There is no good evidence to guide drug treatment of constipation in older adults. Medications are, however, considered appropriate to use when the response to nonpharmacological treatment has been inadequate. To decrease adverse effects, the choice of laxative should be made with the patient’s comorbidities in mind. Table 2 describes available laxatives and gives guidance on how to choose an appropriate agent. Enemas and suppositories should only be used to treat acute constipation. Patients taking laxatives should ensure good fluid intake to avoid dehydration. Those requiring opioids should receive prophylactic bowel regimens to prevent constipation. Lubiprostone, promoted for treating constipation in the general population, has not been studied in older adults. New evidence supports the use of probiotics to prevent constipation in hospitalized patients, but more research is needed before this can be considered standard care. Biofeedback is only effective when treating constipation caused by anorectal dysfunction and is not appropriate for patients with cognitive impairment. Surgery, such as subtotal or total colectomy for treatment of colonic inertia, should only be considered for severe recalcitrant cases.
|Table 2. Selecting Laxatives for Constipation in Older Adults|
|Type of Laxative||Examples||Key Side Effects||What to Consider|
|Bulk Laxatives||Psyllium Methylcellulose||Bloating, flatulence, impaction above strictures||Can decrease absorption of some medications, including warfarin, aspirin, digoxin|
|Emollient Laxatives (Stool softeners)||Docusate Sodium|
|Fecal soiling||Not recommended for chronic treatment|
|Osmotic Laxatives||Polyethylene Glycol||Bloating, flatulence, pulmonary edema||Avoid in patients at risk for aspiration|
|Lactulose, Sorbitol||Bloating, flatulence||Recommend for patients in nursing homes|
|Watery stools, urgency,|
magnesium toxicity, hyperkalemia
|Avoid in patients with renal insufficiency|
|Stimulant Laxatives||Bisacodyl, Senna||Cramping, gastric and rectal|
irritation, melanosis coli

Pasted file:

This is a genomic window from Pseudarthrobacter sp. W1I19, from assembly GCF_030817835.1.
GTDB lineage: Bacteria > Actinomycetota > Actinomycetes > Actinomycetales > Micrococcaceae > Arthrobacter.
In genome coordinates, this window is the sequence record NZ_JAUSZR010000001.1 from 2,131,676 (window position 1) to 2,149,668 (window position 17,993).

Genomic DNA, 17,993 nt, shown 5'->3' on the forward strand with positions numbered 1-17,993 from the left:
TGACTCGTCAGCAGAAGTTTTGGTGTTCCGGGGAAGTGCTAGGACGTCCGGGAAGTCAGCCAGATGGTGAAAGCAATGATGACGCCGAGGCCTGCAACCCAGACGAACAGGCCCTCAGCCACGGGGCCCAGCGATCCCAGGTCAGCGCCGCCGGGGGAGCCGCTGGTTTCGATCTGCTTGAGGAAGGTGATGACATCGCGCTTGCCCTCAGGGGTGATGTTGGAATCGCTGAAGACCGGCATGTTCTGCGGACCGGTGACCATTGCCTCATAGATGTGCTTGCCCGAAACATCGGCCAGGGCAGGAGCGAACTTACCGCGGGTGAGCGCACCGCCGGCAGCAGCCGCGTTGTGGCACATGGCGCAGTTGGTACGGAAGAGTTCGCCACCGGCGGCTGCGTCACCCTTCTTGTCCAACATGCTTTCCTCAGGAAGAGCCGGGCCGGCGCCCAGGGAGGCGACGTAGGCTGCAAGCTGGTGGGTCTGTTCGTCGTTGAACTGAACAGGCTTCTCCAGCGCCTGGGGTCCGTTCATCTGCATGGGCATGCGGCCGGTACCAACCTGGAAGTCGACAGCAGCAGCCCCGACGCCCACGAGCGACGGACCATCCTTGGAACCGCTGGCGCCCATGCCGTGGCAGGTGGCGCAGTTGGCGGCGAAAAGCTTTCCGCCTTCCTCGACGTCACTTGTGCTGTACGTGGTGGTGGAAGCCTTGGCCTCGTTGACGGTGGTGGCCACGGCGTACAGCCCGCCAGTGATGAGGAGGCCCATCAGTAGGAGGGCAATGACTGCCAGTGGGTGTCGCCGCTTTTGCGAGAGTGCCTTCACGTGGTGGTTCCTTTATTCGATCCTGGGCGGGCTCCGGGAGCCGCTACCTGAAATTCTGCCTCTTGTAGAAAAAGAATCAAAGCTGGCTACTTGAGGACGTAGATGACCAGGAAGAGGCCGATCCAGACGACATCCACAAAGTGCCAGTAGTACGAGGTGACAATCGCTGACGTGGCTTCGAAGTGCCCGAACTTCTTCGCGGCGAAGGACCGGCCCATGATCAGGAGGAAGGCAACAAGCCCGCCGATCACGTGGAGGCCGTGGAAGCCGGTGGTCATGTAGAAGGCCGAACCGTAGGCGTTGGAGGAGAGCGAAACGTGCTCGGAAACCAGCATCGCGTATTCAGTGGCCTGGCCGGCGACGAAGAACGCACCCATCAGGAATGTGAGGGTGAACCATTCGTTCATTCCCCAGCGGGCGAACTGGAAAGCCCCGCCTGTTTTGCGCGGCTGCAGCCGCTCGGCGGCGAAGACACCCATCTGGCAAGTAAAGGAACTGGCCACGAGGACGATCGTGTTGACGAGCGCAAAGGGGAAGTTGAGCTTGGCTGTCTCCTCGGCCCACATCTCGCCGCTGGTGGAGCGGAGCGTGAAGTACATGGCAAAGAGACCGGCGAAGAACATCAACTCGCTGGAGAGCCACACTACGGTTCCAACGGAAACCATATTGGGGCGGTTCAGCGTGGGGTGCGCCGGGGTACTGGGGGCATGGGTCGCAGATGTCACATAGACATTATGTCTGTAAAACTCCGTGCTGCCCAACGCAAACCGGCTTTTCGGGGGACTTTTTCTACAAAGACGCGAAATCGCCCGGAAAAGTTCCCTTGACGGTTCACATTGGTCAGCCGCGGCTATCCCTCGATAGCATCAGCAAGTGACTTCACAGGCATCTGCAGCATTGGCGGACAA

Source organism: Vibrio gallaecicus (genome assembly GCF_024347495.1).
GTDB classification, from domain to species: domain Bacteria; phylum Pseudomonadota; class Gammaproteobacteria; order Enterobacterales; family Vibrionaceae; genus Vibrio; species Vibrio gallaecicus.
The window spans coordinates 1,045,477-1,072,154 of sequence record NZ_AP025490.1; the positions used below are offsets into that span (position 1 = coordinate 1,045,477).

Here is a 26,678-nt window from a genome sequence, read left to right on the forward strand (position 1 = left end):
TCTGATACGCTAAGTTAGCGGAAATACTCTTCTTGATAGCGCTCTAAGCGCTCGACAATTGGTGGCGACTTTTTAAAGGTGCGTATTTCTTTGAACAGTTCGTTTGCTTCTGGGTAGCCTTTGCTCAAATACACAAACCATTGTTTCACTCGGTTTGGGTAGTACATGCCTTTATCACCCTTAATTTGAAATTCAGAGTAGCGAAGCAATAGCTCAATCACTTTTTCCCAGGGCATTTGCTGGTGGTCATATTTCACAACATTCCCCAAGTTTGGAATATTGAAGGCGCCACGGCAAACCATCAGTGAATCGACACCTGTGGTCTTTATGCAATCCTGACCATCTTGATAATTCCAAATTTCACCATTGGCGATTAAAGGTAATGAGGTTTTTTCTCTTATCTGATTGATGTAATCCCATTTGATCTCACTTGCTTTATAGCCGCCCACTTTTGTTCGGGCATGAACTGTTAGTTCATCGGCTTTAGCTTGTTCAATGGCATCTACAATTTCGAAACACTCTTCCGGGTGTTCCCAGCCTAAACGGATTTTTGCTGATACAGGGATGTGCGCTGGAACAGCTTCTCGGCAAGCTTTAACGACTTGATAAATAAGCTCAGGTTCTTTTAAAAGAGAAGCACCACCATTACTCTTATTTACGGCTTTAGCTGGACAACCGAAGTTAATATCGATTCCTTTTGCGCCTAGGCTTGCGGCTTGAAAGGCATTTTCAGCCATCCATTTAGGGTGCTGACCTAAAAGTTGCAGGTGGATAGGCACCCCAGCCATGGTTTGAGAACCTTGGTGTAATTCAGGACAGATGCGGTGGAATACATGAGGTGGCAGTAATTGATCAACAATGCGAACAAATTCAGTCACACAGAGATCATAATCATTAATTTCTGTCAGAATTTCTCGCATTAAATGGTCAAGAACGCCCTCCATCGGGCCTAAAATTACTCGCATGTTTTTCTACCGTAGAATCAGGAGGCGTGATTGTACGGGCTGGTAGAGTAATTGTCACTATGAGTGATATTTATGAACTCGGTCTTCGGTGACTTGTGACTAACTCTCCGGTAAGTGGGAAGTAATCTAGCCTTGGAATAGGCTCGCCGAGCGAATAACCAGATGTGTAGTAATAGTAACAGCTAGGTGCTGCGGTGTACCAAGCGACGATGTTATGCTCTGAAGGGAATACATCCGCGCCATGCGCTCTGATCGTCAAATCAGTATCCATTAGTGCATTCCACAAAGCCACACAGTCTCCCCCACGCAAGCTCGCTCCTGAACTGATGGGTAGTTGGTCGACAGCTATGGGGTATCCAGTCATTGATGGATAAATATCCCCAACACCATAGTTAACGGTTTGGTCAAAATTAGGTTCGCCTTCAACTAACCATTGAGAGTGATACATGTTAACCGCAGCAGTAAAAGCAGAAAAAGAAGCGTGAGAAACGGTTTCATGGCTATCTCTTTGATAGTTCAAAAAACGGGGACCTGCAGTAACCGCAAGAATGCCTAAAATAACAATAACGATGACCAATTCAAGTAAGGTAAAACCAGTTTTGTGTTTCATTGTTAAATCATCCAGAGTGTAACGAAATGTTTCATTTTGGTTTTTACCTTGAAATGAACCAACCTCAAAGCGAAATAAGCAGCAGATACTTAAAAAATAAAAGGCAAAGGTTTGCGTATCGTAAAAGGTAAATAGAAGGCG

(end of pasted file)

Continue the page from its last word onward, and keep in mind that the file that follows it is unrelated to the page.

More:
|Recommended only for short-term use; avoid in patients with bowel obstruction|
References and Resources
- Dukas L, Willett WC, Giovannucci EL. Association between physical activity, fiber intake, and other lifestyle variables and constipation in a study of women. American Journal of Gastroenterology. 2003;98:1790-6.
- Hsieh C. Treatment of Constipation in Older Adults. American Family Physician. 2005;72:2277-2284.
- Gallagher P, O’Mahony D. Constipation in Old Age. Best Practice and Research Clinical Gastroenterology. 2009;23:875-887.
- Locke G, Pemberton J, Phillips S. American Gastroenterological Association Medical Position Statement: Guidelines on Constipation. Gastroenterology. 2000;119:1761-1778.
- Longstreth G, Thompson W, Chey W, et al. Functional Bowel Disorders. Gastroenterology 2006;130:1480-1491.
- McCrea G, Miaskowski C, Stotts N, et al. Pathophysiology of constipation in the older adult. World Journal of Gastroenterology. 2008; 14:2631-2638.
National Editorial Board: Theodore M Johnson II, MD, MPH, Emory University; Jenny Jordan, PT, DPT, Sacred Heart Hospital, Spokane, WA; Jane Marks, RN, MS, FNGNA, Johns Hopkins University; Josette Rivera, MD, University of California San Francisco; Jean Yudin, CRNP, University of Pennsylvania
Interprofessional Associate Editors: Carleigh High, PT, DPT; David Coon, PhD; Marilyn Gilbert, MS, CHES; Jeannie Lee, PharmD, BCPS; Marisa Menchola, PhD; Francisco Moreno, MD; Linnea Nagel, PA-C, MPAS; Lisa O’Neill, DBH, MPH; Floribella Redondo; Laura Vitkus, MPH, CHES